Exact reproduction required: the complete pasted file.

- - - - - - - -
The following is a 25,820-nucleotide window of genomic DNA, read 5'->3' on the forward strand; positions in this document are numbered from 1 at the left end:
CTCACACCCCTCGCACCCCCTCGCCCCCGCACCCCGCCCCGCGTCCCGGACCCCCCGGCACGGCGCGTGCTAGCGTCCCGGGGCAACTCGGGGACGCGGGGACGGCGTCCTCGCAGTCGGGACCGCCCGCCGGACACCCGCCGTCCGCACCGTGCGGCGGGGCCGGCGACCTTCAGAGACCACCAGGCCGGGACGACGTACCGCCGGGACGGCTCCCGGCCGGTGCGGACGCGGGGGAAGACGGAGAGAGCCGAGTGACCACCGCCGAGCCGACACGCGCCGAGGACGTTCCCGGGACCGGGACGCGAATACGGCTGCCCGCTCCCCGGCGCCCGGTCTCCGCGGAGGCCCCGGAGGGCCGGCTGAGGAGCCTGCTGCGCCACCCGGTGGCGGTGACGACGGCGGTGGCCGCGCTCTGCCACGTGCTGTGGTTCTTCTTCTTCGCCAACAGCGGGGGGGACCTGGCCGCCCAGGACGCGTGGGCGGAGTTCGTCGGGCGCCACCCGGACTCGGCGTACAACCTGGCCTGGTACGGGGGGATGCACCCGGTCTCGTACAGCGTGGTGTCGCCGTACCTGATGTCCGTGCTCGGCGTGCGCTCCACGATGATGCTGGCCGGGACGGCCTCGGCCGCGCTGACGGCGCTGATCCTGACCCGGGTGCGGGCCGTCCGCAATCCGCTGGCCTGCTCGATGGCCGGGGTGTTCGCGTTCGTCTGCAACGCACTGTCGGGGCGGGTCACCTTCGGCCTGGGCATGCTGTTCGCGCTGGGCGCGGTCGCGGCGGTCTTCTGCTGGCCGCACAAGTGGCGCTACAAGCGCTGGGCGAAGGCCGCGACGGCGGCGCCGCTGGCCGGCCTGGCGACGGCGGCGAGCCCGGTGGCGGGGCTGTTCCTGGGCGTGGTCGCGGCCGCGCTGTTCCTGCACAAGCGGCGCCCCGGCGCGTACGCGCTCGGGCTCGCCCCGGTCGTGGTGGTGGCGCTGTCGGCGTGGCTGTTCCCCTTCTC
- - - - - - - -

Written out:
The following is a 25,820-nucleotide window of genomic DNA, read 5'->3' on the forward strand; positions in this document are numbered from 1 at the left end:
CTCACACCCCTCGCACCCCCTCGCCCCCGCACCCCGCCCCGCGTCCCGGACCCCCCGGCACGGCGCGTGCTAGCGTCCCGGGGCAACTCGGGGACGCGGGGACGGCGTCCTCGCAGTCGGGACCGCCCGCCGGACACCCGCCGTCCGCACCGTGCGGCGGGGCCGGCGACCTTCAGAGACCACCAGGCCGGGACGACGTACCGCCGGGACGGCTCCCGGCCGGTGCGGACGCGGGGGAAGACGGAGAGAGCCGAGTGACCACCGCCGAGCCGACACGCGCCGAGGACGTTCCCGGGACCGGGACGCGAATACGGCTGCCCGCTCCCCGGCGCCCGGTCTCCGCGGAGGCCCCGGAGGGCCGGCTGAGGAGCCTGCTGCGCCACCCGGTGGCGGTGACGACGGCGGTGGCCGCGCTCTGCCACGTGCTGTGGTTCTTCTTCTTCGCCAACAGCGGGGGGGACCTGGCCGCCCAGGACGCGTGGGCGGAGTTCGTCGGGCGCCACCCGGACTCGGCGTACAACCTGGCCTGGTACGGGGGGATGCACCCGGTCTCGTACAGCGTGGTGTCGCCGTACCTGATGTCCGTGCTCGGCGTGCGCTCCACGATGATGCTGGCCGGGACGGCCTCGGCCGCGCTGACGGCGCTGATCCTGACCCGGGTGCGGGCCGTCCGCAATCCGCTGGCCTGCTCGATGGCCGGGGTGTTCGCGTTCGTCTGCAACGCACTGTCGGGGCGGGTCACCTTCGGCCTGGGCATGCTGTTCGCGCTGGGCGCGGTCGCGGCGGTCTTCTGCTGGCCGCACAAGTGGCGCTACAAGCGCTGGGCGAAGGCCGCGACGGCGGCGCCGCTGGCCGGCCTGGCGACGGCGGCGAGCCCGGTGGCGGGGCTGTTCCTGGGCGTGGTCGCGGCCGCGCTGTTCCTGCACAAGCGGCGCCCCGGCGCGTACGCGCTCGGGCTCGCCCCGGTCGTGGTGGTGGCGCTGTCGGCGTGGCTGTTCCCCTTCTC